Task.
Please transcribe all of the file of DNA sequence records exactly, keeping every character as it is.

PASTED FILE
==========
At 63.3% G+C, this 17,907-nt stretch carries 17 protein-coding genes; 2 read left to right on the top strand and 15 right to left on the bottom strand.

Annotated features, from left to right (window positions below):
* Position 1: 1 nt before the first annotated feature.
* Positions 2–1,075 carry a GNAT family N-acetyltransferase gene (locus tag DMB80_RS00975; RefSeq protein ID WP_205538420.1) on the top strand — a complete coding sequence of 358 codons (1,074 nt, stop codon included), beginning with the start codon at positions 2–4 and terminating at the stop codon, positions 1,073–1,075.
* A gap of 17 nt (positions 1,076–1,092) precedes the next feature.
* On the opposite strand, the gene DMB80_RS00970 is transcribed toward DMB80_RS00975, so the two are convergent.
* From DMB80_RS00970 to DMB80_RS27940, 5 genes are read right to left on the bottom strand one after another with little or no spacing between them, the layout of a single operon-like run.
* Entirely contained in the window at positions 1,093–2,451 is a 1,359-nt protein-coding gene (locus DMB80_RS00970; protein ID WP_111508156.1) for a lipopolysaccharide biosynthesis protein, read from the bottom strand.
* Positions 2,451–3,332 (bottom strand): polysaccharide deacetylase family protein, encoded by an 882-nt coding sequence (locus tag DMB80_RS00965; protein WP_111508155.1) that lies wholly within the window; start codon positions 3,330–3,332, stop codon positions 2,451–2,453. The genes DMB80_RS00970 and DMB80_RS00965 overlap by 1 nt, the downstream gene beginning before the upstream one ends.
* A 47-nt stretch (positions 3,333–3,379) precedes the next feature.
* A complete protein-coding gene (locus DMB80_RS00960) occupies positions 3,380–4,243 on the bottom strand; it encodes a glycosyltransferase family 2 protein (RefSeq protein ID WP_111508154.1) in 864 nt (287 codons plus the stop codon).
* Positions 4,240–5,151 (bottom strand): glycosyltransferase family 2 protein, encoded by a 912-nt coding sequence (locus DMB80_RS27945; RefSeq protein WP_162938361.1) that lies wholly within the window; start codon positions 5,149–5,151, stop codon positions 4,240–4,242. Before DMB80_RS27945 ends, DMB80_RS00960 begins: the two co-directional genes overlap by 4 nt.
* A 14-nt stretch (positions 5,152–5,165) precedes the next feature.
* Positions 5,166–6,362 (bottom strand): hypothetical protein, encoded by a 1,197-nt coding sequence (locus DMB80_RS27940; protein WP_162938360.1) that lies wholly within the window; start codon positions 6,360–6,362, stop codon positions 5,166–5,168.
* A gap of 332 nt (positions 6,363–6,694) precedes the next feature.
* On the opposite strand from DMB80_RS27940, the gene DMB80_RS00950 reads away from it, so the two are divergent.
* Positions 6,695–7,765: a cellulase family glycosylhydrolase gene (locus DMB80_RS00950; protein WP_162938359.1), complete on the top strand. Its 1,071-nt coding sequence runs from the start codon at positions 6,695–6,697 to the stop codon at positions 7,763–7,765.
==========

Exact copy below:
At 63.3% G+C, this 17,907-nt stretch carries 17 protein-coding genes; 2 read left to right on the top strand and 15 right to left on the bottom strand.

Annotated features, from left to right (window positions below):
* Position 1: 1 nt before the first annotated feature.
* Positions 2–1,075 carry a GNAT family N-acetyltransferase gene (locus tag DMB80_RS00975; RefSeq protein ID WP_205538420.1) on the top strand — a complete coding sequence of 358 codons (1,074 nt, stop codon included), beginning with the start codon at positions 2–4 and terminating at the stop codon, positions 1,073–1,075.
* A gap of 17 nt (positions 1,076–1,092) precedes the next feature.
* On the opposite strand, the gene DMB80_RS00970 is transcribed toward DMB80_RS00975, so the two are convergent.
* From DMB80_RS00970 to DMB80_RS27940, 5 genes are read right to left on the bottom strand one after another with little or no spacing between them, the layout of a single operon-like run.
* Entirely contained in the window at positions 1,093–2,451 is a 1,359-nt protein-coding gene (locus DMB80_RS00970; protein ID WP_111508156.1) for a lipopolysaccharide biosynthesis protein, read from the bottom strand.
* Positions 2,451–3,332 (bottom strand): polysaccharide deacetylase family protein, encoded by an 882-nt coding sequence (locus tag DMB80_RS00965; protein WP_111508155.1) that lies wholly within the window; start codon positions 3,330–3,332, stop codon positions 2,451–2,453. The genes DMB80_RS00970 and DMB80_RS00965 overlap by 1 nt, the downstream gene beginning before the upstream one ends.
* A 47-nt stretch (positions 3,333–3,379) precedes the next feature.
* A complete protein-coding gene (locus DMB80_RS00960) occupies positions 3,380–4,243 on the bottom strand; it encodes a glycosyltransferase family 2 protein (RefSeq protein ID WP_111508154.1) in 864 nt (287 codons plus the stop codon).
* Positions 4,240–5,151 (bottom strand): glycosyltransferase family 2 protein, encoded by a 912-nt coding sequence (locus DMB80_RS27945; RefSeq protein WP_162938361.1) that lies wholly within the window; start codon positions 5,149–5,151, stop codon positions 4,240–4,242. Before DMB80_RS27945 ends, DMB80_RS00960 begins: the two co-directional genes overlap by 4 nt.
* A 14-nt stretch (positions 5,152–5,165) precedes the next feature.
* Positions 5,166–6,362 (bottom strand): hypothetical protein, encoded by a 1,197-nt coding sequence (locus DMB80_RS27940; protein WP_162938360.1) that lies wholly within the window; start codon positions 6,360–6,362, stop codon positions 5,166–5,168.
* A gap of 332 nt (positions 6,363–6,694) precedes the next feature.
* On the opposite strand from DMB80_RS27940, the gene DMB80_RS00950 reads away from it, so the two are divergent.
* Positions 6,695–7,765: a cellulase family glycosylhydrolase gene (locus DMB80_RS00950; protein WP_162938359.1), complete on the top strand. Its 1,071-nt coding sequence runs from the start codon at positions 6,695–6,697 to the stop codon at positions 7,763–7,765.